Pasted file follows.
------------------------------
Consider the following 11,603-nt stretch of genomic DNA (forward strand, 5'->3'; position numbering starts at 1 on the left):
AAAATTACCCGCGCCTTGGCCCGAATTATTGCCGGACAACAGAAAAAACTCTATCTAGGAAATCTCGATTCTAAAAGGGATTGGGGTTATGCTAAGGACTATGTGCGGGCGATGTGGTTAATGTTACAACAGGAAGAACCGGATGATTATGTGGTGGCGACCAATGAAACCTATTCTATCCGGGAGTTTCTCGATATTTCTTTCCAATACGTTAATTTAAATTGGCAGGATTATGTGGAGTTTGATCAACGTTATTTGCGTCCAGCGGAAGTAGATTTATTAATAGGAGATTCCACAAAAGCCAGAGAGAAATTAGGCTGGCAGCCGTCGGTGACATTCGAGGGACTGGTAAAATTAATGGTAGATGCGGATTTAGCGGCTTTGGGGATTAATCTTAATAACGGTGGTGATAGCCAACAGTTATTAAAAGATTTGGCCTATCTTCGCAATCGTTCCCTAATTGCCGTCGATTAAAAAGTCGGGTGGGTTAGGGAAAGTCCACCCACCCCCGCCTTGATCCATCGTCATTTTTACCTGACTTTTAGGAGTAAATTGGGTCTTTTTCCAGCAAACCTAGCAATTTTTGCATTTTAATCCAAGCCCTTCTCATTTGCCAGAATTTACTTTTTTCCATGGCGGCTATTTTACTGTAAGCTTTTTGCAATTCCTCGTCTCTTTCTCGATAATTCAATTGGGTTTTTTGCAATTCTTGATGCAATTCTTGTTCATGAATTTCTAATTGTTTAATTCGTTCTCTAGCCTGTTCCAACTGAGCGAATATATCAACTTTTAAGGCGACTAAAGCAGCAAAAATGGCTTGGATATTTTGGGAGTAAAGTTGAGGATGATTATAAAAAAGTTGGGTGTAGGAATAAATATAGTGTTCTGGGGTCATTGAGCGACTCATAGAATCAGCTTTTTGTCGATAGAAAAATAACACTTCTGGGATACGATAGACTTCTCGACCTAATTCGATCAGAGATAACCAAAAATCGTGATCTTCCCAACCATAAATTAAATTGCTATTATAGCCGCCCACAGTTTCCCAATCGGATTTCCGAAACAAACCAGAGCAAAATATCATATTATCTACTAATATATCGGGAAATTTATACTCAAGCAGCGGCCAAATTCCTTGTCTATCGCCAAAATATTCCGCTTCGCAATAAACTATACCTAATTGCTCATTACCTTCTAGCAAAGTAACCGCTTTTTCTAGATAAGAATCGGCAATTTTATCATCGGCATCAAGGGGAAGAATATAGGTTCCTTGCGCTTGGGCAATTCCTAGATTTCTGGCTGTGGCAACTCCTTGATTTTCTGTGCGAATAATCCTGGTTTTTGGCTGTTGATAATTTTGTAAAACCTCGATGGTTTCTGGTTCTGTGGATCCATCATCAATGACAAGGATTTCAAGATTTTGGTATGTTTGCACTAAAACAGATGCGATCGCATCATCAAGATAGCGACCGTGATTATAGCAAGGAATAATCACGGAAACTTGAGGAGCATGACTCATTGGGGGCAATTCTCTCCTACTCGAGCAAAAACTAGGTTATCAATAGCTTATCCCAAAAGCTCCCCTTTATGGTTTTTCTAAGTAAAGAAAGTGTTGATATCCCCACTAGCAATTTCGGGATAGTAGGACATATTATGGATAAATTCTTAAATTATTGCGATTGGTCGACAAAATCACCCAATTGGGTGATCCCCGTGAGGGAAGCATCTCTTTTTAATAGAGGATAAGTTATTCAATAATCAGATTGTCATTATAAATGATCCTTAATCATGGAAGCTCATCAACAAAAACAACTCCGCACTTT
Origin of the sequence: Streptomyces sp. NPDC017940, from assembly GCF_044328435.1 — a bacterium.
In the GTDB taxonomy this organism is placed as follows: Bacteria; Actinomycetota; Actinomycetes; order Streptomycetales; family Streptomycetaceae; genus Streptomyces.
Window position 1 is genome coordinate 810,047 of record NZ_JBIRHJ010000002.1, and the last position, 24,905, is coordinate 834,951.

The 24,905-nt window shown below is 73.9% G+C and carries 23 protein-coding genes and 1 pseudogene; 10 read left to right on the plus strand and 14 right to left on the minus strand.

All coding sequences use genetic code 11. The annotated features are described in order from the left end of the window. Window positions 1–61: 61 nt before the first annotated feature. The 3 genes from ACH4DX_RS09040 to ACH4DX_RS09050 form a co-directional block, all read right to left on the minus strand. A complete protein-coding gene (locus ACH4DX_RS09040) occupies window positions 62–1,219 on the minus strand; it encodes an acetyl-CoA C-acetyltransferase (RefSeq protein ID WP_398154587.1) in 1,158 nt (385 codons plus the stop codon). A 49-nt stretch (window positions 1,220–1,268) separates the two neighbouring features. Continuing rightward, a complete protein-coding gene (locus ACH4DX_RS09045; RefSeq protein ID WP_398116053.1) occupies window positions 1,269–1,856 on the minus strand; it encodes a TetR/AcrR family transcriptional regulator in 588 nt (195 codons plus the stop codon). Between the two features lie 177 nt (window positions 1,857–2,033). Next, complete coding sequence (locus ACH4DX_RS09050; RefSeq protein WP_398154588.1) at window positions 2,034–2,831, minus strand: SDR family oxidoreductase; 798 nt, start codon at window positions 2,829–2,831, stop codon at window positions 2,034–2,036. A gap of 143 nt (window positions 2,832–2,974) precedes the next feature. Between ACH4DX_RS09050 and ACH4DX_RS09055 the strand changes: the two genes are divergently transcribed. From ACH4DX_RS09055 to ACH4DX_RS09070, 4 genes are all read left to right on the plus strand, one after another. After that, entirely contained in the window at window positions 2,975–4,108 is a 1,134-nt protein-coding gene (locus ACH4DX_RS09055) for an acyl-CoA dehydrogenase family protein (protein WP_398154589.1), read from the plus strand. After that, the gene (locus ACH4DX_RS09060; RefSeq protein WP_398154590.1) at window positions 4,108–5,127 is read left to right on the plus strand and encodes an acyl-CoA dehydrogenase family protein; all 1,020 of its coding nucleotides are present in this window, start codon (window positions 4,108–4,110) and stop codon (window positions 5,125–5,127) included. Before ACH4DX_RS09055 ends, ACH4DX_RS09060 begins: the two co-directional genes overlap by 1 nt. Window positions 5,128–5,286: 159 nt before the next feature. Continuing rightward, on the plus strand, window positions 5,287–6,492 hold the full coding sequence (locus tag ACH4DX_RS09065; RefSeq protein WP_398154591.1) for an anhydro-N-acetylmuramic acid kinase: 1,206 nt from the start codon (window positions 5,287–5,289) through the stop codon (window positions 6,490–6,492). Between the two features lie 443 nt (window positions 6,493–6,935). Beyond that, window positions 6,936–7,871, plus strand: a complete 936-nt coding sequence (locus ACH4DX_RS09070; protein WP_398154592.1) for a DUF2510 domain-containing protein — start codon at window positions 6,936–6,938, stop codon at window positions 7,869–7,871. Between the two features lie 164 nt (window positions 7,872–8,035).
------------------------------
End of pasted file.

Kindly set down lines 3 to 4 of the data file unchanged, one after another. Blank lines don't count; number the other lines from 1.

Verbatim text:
Origin of the sequence: Streptomyces sp. NPDC017940, from assembly GCF_044328435.1 — a bacterium.
In the GTDB taxonomy this organism is placed as follows: Bacteria; Actinomycetota; Actinomycetes; order Streptomycetales; family Streptomycetaceae; genus Streptomyces.